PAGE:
Stephen Wright, photographer of iconic sleeve shots for The Smiths’ 1986 studio album ‘The Queen is Dead’ talks to us about shooting the most iconic musicians of the 80s. The damp dark day in Manchester outside a rough working man’s venue- Salford Lad’s Club- with a shivering Marr and a smirking Morrissey- remains forever ingrained in his memory. Today, he gives a recount of his special moment…

“Everyone seems to know this photo of the Smiths – what you may call a Marmite band ….you love or hate them. I for one was and 26 years later still am a massive fan..

When I was first starting as a photographer in the early 80’s everything was happening in Manchester  – a city of rain, sex and rock and roll The Hacienda had just opened and Manchester music dominated the Manchester music scene. I met some ver clever talented people and was luck to shoot some great musicians from the older established stars to the new pretenders. Factory bands led the way in terms of mystic and whilst New Order were kings of the patch it was the Smiths that took the crown of the Manchester music scene. 

Trying to describe the Smiths live is a tough one, as it was always just such a great show . An adoring crowd and Morrissey in total command of the whole audience!

I shot them live several times and sent the shots down to Rough Trade, The first show was at the Free Trade Hall and was truly magnificent. A riotous moving audience meant taking photos was hard and I only had 2 lenses and 1 roll of film. Later voted as a famous Rock sot was an image of Morrissey’s rear with flowers hanging from his jeans . But my favourite is one him flaying the flowers above his head shot from side stage.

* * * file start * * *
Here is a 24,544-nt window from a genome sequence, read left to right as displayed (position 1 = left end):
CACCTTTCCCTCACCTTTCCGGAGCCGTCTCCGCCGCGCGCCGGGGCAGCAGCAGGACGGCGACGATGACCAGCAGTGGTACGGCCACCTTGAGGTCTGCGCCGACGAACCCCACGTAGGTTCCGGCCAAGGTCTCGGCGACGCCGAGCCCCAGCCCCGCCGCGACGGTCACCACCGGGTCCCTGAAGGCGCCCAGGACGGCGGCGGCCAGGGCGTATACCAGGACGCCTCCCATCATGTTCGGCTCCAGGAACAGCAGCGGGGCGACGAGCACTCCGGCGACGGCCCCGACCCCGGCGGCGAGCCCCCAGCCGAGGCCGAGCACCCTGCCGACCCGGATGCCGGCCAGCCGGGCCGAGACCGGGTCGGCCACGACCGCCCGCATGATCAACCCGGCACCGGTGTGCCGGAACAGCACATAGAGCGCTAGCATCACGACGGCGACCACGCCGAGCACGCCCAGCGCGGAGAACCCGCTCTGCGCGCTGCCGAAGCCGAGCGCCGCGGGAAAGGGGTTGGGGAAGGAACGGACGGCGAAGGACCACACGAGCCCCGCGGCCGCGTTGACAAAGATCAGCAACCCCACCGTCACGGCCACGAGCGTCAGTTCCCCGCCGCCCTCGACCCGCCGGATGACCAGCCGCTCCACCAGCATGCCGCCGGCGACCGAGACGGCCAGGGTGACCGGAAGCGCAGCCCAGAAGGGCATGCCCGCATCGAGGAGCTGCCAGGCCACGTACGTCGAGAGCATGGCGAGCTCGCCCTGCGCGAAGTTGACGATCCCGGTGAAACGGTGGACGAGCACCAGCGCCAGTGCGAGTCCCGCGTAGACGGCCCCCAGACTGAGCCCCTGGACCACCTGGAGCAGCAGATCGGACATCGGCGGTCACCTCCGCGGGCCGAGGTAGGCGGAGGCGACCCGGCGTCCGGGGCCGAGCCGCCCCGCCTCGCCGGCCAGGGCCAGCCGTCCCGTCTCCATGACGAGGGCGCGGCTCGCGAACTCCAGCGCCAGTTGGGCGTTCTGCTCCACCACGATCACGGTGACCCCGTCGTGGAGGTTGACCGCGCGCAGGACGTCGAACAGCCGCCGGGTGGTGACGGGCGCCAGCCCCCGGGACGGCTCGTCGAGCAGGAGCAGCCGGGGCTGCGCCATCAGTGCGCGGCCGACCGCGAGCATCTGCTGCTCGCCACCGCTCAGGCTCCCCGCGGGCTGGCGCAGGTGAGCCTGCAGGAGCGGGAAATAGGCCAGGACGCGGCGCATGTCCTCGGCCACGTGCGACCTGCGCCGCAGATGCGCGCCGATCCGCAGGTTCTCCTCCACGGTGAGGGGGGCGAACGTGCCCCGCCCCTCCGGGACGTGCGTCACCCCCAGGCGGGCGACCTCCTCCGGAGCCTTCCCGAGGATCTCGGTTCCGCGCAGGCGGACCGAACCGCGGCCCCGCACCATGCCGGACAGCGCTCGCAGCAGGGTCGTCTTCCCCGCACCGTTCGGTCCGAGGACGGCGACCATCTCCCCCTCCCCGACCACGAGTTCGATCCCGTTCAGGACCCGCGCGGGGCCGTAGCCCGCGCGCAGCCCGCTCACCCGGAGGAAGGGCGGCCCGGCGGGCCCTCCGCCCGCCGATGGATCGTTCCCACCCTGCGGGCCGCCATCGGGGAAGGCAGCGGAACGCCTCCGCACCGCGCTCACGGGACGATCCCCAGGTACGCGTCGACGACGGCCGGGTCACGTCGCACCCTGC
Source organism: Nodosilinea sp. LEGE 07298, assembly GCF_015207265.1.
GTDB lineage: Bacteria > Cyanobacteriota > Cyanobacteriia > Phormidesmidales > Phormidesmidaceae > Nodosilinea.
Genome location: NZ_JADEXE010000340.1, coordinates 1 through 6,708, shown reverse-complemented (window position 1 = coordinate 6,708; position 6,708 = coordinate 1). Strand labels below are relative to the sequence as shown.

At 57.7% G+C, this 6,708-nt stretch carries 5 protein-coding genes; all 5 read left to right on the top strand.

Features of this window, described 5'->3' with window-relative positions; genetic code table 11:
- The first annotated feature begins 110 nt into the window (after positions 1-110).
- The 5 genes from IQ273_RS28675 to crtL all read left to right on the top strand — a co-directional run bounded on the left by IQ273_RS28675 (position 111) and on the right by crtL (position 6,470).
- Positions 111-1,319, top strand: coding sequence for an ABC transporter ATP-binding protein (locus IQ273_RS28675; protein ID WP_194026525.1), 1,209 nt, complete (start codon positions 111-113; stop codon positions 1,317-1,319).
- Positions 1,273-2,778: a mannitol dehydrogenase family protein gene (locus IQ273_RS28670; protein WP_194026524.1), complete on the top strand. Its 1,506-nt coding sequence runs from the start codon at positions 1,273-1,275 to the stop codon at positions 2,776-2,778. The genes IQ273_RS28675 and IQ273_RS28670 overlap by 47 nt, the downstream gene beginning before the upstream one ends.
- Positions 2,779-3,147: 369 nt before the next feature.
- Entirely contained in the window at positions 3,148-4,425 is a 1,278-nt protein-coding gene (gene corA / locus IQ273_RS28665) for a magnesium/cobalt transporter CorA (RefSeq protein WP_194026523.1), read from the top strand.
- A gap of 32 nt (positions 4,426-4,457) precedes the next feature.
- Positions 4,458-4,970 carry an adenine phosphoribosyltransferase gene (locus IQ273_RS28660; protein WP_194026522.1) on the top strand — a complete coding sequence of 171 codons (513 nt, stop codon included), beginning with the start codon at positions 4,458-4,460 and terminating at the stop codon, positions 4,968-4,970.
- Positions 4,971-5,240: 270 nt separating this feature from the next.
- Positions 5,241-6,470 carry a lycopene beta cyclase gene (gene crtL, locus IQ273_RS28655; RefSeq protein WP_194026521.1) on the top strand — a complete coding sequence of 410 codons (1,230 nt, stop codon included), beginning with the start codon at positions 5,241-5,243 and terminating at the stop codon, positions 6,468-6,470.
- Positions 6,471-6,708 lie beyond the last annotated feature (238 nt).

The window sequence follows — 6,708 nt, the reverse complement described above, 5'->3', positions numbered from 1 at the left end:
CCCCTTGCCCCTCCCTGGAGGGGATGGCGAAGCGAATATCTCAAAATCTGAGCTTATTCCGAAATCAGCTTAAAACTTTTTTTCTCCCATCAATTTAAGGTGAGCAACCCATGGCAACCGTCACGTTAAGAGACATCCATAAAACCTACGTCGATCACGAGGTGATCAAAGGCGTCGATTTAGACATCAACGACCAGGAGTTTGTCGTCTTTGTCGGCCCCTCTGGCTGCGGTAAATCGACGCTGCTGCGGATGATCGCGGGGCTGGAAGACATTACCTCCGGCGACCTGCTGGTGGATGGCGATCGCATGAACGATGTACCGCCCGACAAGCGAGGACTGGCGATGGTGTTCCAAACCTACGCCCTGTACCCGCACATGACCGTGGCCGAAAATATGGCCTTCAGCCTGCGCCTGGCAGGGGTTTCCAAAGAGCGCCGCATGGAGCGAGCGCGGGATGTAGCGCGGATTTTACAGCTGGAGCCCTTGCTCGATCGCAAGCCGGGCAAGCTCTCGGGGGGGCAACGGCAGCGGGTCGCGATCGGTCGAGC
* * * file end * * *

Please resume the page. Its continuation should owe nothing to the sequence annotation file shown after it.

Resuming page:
A year or so later I had a call asking me to do a session with the band for a possible album sleeve- what an honour!

 It really should have gone to a  big time photographer – Anton Corbijn , Pennie Smith or Annie Liebovitz. Instead it went to a fan with his first Nikon. The shoot itself was in November in Salford on a damp dark day – it should have cancelled really as it was so poor for photography!  We spent a bit of time at a couple of locations but the Salford Lads club was the key one. You can even see Johnny shivering in some of the images. Somehow the casual poses and the grim weather give the photos certain natural and gritty character and I love the way Morrissey stands there arms folded and smirking. Every time I look at that photo it still makes me smile too

Years later that photo seems to have taken on a life of its own. For years fans have gone back to the Salford lads club and its become a shrine to the Smiths fans who pose for their own version of the photo. All a bit like people posing on the Abbey road pedestrian crossing. 

I’m rather proud that this image is enjoyed so much years later. I find it all a bit funny that the film was processed in a darkroom set up in my bedroom and in old pop bottles yet there’s a print in the National Portrait Gallery collection , The Manchester art gallery and the Salford Art gallery.  I love the fact that there are now signed prints as far afield as Australia , Japan Los Angeles and Bolton. 

From Manchester with love…….”- Stephen Wright, photographer


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